Brinda said:
    April 25, 2011 at 8:34 am

    I don’t watch this show but I can appreciate the writing you note in your post. I hate it when a show I love picks up a totally unbelievable storyline. The writers of this show obviously have done a great job in building world rules that will support creative diversions from the expected plots.

      Rosalie Lario responded:
      April 25, 2011 at 8:41 am

      I can say that it’s definitely kept me entertained throughout these past six years, Brinda, and that’s a long time to keep a show fresh.

    Julia Rachel Barrett said:
    April 25, 2011 at 11:56 am

    I have got to watch this show! It’s one of those shows you either love or hate, but so far everyone I knows loves it.
    It’s amazing, isn’t it, how much you can learn from television. Writers must keep the story moving forward, they must establish a foundation, and they have to do it in less than an hour (usually). They must cut out all the fat – if they don’t, the show won’t work.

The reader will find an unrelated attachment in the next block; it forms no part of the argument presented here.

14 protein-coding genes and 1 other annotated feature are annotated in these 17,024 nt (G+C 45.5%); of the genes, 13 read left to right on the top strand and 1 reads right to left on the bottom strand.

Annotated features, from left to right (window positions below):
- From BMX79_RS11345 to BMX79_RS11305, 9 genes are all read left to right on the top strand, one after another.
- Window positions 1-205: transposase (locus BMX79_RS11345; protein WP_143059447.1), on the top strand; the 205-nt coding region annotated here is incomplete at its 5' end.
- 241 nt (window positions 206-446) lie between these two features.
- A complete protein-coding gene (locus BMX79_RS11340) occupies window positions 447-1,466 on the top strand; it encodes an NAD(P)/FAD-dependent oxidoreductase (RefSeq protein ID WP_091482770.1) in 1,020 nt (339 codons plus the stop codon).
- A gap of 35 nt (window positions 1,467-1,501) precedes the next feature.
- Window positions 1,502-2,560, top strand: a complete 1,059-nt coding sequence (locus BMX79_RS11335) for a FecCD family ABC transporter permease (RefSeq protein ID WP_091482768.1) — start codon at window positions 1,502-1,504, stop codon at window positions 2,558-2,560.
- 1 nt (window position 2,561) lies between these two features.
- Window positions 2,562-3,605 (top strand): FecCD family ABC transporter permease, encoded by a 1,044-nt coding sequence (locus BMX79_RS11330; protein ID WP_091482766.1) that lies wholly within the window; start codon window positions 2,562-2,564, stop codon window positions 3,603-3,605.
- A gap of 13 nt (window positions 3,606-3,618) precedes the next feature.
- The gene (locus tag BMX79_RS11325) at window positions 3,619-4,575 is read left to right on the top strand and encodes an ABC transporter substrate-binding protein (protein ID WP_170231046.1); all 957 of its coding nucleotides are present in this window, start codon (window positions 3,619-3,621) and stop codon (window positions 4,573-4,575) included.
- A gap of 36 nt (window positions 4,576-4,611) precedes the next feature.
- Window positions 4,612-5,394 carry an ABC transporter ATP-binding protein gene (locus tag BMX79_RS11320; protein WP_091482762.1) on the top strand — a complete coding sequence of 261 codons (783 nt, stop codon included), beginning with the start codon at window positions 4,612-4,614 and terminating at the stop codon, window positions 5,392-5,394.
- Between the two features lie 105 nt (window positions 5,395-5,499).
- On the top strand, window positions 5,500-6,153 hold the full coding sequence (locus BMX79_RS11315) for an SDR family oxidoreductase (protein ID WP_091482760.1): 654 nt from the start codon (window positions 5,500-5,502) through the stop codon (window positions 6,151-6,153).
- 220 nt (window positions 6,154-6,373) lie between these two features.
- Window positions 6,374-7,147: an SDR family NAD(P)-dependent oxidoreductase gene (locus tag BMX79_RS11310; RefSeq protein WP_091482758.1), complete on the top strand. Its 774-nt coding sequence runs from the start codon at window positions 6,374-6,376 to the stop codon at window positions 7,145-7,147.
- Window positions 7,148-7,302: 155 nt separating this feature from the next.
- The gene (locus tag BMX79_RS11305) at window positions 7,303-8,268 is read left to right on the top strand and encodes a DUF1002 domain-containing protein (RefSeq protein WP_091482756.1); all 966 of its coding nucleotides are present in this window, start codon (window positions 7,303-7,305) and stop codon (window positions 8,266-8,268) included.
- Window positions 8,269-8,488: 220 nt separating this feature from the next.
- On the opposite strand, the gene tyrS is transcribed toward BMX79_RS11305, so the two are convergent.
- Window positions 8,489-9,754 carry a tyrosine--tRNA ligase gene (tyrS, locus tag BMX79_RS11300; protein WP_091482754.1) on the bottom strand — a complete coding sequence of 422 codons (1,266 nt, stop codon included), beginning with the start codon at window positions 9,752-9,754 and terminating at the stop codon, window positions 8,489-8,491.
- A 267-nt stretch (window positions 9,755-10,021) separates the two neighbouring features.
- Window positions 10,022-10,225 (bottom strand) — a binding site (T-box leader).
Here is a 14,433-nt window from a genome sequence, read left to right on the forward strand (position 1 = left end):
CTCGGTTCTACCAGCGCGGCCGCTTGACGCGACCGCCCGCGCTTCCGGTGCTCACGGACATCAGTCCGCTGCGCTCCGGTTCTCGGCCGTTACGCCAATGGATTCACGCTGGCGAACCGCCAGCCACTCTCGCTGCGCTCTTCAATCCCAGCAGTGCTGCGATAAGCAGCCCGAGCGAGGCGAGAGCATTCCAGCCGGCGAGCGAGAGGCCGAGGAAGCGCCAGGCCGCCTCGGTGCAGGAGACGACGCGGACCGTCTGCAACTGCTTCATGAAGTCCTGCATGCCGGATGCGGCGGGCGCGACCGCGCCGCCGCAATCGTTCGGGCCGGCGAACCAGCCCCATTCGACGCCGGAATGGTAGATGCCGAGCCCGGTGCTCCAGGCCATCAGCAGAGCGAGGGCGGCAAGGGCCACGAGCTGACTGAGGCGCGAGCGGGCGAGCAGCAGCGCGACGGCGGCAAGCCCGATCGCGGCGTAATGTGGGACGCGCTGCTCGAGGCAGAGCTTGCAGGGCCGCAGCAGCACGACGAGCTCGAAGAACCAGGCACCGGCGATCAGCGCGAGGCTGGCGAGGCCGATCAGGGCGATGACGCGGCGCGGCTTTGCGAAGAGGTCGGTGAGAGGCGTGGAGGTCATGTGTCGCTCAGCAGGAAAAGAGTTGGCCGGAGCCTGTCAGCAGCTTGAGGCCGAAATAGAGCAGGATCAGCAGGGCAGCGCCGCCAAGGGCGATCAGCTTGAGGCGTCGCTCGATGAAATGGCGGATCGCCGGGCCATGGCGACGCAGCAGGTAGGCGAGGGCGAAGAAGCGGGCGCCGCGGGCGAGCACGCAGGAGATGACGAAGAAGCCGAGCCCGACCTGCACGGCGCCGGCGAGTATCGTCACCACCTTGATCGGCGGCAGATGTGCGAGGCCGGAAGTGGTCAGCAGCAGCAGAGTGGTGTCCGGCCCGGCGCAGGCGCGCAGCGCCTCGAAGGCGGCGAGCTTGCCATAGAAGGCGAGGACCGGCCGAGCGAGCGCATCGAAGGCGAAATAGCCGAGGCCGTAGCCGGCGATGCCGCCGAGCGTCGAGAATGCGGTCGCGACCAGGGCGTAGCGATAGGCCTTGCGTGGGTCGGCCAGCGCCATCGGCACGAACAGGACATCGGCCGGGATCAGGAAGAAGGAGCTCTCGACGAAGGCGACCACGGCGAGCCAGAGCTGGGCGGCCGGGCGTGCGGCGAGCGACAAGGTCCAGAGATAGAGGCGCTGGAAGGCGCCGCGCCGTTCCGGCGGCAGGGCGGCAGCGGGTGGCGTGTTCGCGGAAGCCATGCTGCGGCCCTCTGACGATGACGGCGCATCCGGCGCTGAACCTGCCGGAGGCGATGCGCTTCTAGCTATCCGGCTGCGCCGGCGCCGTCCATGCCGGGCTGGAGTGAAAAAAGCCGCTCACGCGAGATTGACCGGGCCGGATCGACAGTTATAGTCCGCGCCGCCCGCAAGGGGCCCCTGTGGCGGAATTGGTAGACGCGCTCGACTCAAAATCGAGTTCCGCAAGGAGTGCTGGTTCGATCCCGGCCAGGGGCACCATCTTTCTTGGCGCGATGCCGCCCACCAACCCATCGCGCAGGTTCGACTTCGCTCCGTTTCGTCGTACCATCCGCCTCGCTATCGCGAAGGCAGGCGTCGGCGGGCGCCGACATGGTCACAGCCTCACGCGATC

Rosalie Lario responded:
      April 25, 2011 at 12:38 pm

      We really can learn a lot from screenwriters because they have to hook you fast. Since novel readers are now used to that, it’s doubly important for authors to do it in books too.

    Sharon Hamilton said:
    April 25, 2011 at 2:16 pm

    Rasalie,
    I have watched two seasons of this one on DVD and loved it. But I got hooked (late) on True Blood, and both US and English versions of Being Human, plus Fringe, Castle, and for a time, Caprica.

    You just reminded me I’ll have to get back to it, and search for it.

    I’m probably dating myself, but their adventures sort of remind me of the George Maharis (well, he was the cute one so the only one I remembered) series: Route 66. They were in a different place each week, each of them close to love interests, sometimes the same girls, etc. Loved that show when I was in my teens.

      Rosalie Lario responded:
      April 25, 2011 at 2:35 pm

      All good shows, Sharon! I just love shows with supernatural elements.

    Roni Lynne said:
    April 25, 2011 at 2:29 pm

    Dean was hilarious in last week’s episode! The whole “posse” conversation was priceless. I read in TV Guide where there’s an upcoming episode centered around Castiel—can’t wait for it! I’ve been needing a Cas fix for awhile!